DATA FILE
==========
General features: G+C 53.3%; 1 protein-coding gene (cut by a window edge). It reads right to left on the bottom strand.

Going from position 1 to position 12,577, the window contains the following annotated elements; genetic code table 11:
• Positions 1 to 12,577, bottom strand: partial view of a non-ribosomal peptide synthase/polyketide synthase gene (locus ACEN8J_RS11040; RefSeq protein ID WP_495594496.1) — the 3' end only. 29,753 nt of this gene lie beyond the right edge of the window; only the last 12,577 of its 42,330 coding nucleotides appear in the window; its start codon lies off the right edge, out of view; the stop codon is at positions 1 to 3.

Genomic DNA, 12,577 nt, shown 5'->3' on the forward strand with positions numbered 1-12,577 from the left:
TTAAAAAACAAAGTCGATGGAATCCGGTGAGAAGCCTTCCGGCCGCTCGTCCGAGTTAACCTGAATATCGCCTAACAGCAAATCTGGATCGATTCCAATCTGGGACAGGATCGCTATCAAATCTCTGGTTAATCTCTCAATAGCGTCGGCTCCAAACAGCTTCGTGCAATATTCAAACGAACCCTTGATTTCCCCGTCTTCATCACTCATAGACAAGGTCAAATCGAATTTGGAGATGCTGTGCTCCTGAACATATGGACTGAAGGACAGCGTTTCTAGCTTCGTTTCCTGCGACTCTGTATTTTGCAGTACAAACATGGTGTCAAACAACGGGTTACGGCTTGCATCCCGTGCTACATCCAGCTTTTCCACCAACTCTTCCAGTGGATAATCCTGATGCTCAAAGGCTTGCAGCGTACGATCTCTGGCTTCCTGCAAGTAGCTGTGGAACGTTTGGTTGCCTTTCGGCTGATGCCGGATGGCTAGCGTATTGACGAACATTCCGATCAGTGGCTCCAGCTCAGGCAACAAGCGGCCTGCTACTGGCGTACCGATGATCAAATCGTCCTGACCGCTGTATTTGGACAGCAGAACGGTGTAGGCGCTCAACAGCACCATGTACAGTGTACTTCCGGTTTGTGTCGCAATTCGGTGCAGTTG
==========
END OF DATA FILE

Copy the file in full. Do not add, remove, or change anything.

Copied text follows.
General features: G+C 53.3%; 1 protein-coding gene (cut by a window edge). It reads right to left on the bottom strand.

Going from position 1 to position 12,577, the window contains the following annotated elements; genetic code table 11:
• Positions 1 to 12,577, bottom strand: partial view of a non-ribosomal peptide synthase/polyketide synthase gene (locus ACEN8J_RS11040; RefSeq protein ID WP_495594496.1) — the 3' end only. 29,753 nt of this gene lie beyond the right edge of the window; only the last 12,577 of its 42,330 coding nucleotides appear in the window; its start codon lies off the right edge, out of view; the stop codon is at positions 1 to 3.

Genomic DNA, 12,577 nt, shown 5'->3' on the forward strand with positions numbered 1-12,577 from the left:
TTAAAAAACAAAGTCGATGGAATCCGGTGAGAAGCCTTCCGGCCGCTCGTCCGAGTTAACCTGAATATCGCCTAACAGCAAATCTGGATCGATTCCAATCTGGGACAGGATCGCTATCAAATCTCTGGTTAATCTCTCAATAGCGTCGGCTCCAAACAGCTTCGTGCAATATTCAAACGAACCCTTGATTTCCCCGTCTTCATCACTCATAGACAAGGTCAAATCGAATTTGGAGATGCTGTGCTCCTGAACATATGGACTGAAGGACAGCGTTTCTAGCTTCGTTTCCTGCGACTCTGTATTTTGCAGTACAAACATGGTGTCAAACAACGGGTTACGGCTTGCATCCCGTGCTACATCCAGCTTTTCCACCAACTCTTCCAGTGGATAATCCTGATGCTCAAAGGCTTGCAGCGTACGATCTCTGGCTTCCTGCAAGTAGCTGTGGAACGTTTGGTTGCCTTTCGGCTGATGCCGGATGGCTAGCGTATTGACGAACATTCCGATCAGTGGCTCCAGCTCAGGCAACAAGCGGCCTGCTACTGGCGTACCGATGATCAAATCGTCCTGACCGCTGTATTTGGACAGCAGAACGGTGTAGGCGCTCAACAGCACCATGTACAGTGTACTTCCGGTTTGTGTCGCAATTCGGTGCAGTTG